You might get this error after you add a new variable to your C++ code that you want to be accessible in an Unreal Engine Blueprint. This can be done by using the UPROPERTY(EditAnywhere, BlueprintReadWrite) macro. After rebuilding your solution, you probably expect the variable to be available to the Blueprint right away (and it may very well be), but you might be surprised that sometimes you get runtime errors like this not only for the variables that were already Blueprint-accessible and working properly but also the new one(s). Searching the Internet for a solution didn’t offer much help. So, what’s the solution? Although you might expect that building the C++ solution also compiles the Blueprints, this is not always the case. Although Blueprints are turned into C++ classes through a process called Blueprint Nativization, the Blueprints are not always recompiled when you compile the C++ solution. And it seems that this is a long-standing problem (or bug). After adding the new Blueprint-accessible variable to your C++ class and compiling it, make sure you recompile the Blueprint itself from the Blueprint Editor. If you have multiple Blueprints that are suddenly showing this error, you can also right-click on the Blueprints, go to “Asset Actions”, click on “Reload”, then recompile the Blueprints. The variable should then be available to the Blueprint.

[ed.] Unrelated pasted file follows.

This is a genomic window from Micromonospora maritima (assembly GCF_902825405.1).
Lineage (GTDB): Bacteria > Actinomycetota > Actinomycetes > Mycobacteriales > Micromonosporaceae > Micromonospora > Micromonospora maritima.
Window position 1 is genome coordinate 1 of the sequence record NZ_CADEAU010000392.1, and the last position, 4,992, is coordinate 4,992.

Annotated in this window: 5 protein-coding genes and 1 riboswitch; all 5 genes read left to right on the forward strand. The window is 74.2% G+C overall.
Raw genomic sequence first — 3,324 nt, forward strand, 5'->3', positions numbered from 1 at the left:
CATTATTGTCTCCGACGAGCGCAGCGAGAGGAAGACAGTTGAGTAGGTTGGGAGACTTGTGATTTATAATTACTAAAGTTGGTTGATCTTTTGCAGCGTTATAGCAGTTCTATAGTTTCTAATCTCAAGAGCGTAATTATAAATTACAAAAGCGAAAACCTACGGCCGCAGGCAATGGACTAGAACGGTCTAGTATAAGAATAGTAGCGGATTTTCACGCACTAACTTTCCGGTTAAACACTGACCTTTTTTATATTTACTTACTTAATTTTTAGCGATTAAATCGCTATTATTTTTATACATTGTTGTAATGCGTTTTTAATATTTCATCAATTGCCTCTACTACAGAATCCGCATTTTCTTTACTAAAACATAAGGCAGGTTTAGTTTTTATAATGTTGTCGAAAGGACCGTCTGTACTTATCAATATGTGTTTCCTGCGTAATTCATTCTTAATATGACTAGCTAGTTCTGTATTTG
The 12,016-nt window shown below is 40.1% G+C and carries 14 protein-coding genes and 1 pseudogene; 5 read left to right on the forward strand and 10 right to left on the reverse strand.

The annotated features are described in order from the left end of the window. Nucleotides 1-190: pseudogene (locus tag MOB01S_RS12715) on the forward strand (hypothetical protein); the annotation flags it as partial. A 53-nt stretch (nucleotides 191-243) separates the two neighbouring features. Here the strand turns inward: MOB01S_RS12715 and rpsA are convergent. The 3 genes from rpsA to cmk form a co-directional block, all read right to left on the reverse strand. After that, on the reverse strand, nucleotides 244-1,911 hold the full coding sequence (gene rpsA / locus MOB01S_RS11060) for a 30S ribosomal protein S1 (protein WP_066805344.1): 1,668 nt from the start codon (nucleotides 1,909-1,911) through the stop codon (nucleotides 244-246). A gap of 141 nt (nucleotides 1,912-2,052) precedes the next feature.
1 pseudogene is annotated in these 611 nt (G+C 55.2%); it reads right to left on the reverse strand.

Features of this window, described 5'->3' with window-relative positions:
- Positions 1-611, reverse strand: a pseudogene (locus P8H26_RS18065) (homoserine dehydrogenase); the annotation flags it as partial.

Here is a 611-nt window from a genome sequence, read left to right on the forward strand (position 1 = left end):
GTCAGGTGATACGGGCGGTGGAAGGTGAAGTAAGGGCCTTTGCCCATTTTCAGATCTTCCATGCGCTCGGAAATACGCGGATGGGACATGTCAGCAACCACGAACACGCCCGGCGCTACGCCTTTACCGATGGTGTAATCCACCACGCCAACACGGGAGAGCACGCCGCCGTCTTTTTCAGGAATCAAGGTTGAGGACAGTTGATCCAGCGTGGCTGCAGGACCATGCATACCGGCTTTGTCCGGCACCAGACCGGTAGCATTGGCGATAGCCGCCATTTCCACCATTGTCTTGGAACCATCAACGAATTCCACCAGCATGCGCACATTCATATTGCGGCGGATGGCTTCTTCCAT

If you downloaded the Xcode xip file instead of getting the app through the macOS App Store, you also had to decompress the more the 10 GB file in order to get the .app file. You might also have tried to decompress the file using the default app called “Archive Utility”. Not only does this app take a substantial amount of time (hours) to decompress the .xip file, but to your surprise the decompressed Xcode app shows you the error message “Required content for iOS Simulator is missing” or “Required content for tvOS Simulator is missing” once you try to open it. The error is actually due to the way that the xip file has been decompressed. So what’s the solution? Instead of using the “Archive Utility”, simply put the xip file into the Applications folder and use the command line xip utility instead:
# cd /Applications
#xip –expand Xcode_X.X.X.xip
xip: signing certificate was “Software Update” (validation not attempted)
xip: expanded items from “/Applications/ Xcode_X.X.X.xip”
The xip command line utility not only takes much less time than the Archive Utility to decompress the files, but the error message no longer shows up once you run the Xcode app.